Coenzyme q10 liquid supplementation in dyslipidemic subjects with statin-related clinical symptoms: a double-blind, randomized, placebo-controlled study

Research output: Contribution to journalArticle

Abstract

Introduction: Statin-associated myalgia occurs in about 1-3% of patients in the medical literature. Plasma CoQ10 levels are reduced in patients undergoing statin. Objective: The primary outcome was the detection of clinical symptoms and the perception of pain evaluated throughout specific questionnaires. The secondary outcome was the variation in lipid profile and the variation in safety parameters. Methods: We enrolled 60 Caucasian patients, intolerant to statins. During the run-in period, patients underwent a 1-month wash-out period during which statins were stopped. At the end of the wash-out period, if CPK and/or transaminases returned within an acceptable range, statins were re-introduced at half of the previously taken dose. After one month, patients were randomized to take either a liquid CoQ10 supplement or a placebo for three months at 100 mg/day. Results: The Clinical Index Score for myalgia assessment was lower after 3 months with CoQ10, while it did not change with the placebo. The VAS score was lower after 3 months of CoQ10 supplementation, while no variation was recorded with the placebo. In the group treated with the dietary supplement, CoQ10 plasma concentrations were inversely correlated with CPK levels, Clinical Index Score absolute values, and VAS. Conclusion: The addition of CoQ10 with half dosage statin in patients with previous intolerance to statins improves the perception of clinical symptoms such as asthenia, myalgia or pain.

Original languageEnglish
Pages (from-to)3647-3655
Number of pages9
JournalDrug Design, Development and Therapy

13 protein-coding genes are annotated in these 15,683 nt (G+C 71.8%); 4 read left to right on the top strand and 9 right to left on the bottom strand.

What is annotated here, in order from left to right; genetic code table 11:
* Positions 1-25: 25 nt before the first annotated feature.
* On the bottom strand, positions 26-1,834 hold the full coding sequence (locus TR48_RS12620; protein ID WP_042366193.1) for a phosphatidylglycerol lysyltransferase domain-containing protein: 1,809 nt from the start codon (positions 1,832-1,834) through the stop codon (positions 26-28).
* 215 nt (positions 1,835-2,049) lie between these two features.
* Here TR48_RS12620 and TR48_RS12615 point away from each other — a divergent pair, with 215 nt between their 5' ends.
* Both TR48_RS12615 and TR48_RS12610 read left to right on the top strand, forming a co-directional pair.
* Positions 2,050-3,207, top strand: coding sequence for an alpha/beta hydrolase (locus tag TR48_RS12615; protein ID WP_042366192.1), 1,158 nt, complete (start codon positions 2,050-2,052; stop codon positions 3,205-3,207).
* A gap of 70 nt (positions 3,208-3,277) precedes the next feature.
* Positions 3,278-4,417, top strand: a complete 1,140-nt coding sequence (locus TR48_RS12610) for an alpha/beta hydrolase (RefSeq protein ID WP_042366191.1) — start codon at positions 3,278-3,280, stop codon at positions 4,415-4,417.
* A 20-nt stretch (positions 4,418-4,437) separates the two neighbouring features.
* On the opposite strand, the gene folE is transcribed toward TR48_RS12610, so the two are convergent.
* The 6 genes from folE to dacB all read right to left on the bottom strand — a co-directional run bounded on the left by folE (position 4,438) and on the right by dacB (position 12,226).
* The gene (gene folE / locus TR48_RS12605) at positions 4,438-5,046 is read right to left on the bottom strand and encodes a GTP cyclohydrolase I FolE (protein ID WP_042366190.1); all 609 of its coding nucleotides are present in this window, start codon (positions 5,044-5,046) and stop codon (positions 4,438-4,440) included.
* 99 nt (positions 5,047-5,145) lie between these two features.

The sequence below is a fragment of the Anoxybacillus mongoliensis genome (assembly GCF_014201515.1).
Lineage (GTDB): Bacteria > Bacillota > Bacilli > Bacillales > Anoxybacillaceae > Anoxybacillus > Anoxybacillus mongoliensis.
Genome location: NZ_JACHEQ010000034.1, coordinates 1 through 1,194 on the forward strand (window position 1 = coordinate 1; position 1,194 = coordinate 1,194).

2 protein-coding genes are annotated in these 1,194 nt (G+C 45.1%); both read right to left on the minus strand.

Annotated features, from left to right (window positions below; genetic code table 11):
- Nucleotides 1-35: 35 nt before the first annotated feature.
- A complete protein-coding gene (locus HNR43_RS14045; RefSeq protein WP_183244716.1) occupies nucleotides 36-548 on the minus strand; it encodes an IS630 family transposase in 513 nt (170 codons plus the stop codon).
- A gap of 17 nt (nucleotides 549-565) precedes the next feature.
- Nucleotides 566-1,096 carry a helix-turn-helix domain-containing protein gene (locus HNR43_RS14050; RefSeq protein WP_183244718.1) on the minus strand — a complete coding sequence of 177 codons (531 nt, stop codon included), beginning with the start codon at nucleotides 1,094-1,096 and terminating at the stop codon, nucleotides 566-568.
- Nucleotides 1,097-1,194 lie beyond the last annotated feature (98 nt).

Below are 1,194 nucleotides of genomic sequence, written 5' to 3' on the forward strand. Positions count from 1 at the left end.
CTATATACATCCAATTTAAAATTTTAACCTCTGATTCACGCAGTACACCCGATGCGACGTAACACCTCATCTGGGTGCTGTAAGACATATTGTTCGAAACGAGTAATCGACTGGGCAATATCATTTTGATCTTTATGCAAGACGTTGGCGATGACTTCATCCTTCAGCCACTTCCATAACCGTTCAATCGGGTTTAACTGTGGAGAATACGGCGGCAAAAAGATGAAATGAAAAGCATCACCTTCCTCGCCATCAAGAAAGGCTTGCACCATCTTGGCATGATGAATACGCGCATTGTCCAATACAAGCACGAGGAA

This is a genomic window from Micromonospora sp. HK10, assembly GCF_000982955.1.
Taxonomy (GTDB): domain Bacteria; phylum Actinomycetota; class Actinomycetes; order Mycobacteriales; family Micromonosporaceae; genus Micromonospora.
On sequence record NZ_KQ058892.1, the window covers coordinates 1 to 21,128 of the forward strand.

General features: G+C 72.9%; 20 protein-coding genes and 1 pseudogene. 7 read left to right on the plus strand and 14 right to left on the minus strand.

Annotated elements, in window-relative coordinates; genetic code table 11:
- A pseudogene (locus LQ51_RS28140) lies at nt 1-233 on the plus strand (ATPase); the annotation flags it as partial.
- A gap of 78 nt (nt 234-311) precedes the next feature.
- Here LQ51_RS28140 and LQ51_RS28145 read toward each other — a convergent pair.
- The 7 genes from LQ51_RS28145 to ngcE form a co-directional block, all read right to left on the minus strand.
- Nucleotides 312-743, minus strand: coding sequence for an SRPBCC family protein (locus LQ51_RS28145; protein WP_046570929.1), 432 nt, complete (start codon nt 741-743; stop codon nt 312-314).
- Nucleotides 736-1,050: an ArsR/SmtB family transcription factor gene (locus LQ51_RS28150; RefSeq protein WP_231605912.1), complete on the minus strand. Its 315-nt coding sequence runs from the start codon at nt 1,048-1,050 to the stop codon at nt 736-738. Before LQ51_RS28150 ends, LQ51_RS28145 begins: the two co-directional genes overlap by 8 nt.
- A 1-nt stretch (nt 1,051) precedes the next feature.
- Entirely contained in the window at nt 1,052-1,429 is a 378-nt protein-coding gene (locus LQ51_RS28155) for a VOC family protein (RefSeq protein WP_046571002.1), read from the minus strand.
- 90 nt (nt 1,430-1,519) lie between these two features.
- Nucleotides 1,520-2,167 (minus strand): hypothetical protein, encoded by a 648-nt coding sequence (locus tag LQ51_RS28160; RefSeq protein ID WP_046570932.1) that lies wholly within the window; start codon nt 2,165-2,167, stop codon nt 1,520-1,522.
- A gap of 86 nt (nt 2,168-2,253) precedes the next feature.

Volume13
DOIs
Publication statusPublished - Jan 1 2019

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coenzyme Q10
Hydroxymethylglutaryl-CoA Reductase Inhibitors
Placebos
Myalgia
Asthenia
Pain Perception
Dietary Supplements
Transaminases

Keywords

  • coenzyme Q10
  • myalgia
  • statins

ASJC Scopus subject areas

  • Pharmacology
  • Pharmaceutical Science
  • Drug Discovery

Cite this

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title = "Coenzyme q10 liquid supplementation in dyslipidemic subjects with statin-related clinical symptoms: a double-blind, randomized, placebo-controlled study",
abstract = "Introduction: Statin-associated myalgia occurs in about 1-3{\%} of patients in the medical literature. Plasma CoQ10 levels are reduced in patients undergoing statin. Objective: The primary outcome was the detection of clinical symptoms and the perception of pain evaluated throughout specific questionnaires. The secondary outcome was the variation in lipid profile and the variation in safety parameters. Methods: We enrolled 60 Caucasian patients, intolerant to statins. During the run-in period, patients underwent a 1-month wash-out period during which statins were stopped. At the end of the wash-out period, if CPK and/or transaminases returned within an acceptable range, statins were re-introduced at half of the previously taken dose. After one month, patients were randomized to take either a liquid CoQ10 supplement or a placebo for three months at 100 mg/day. Results: The Clinical Index Score for myalgia assessment was lower after 3 months with CoQ10, while it did not change with the placebo. The VAS score was lower after 3 months of CoQ10 supplementation, while no variation was recorded with the placebo. In the group treated with the dietary supplement, CoQ10 plasma concentrations were inversely correlated with CPK levels, Clinical Index Score absolute values, and VAS. Conclusion: The addition of CoQ10 with half dosage statin in patients with previous intolerance to statins improves the perception of clinical symptoms such as asthenia, myalgia or pain.",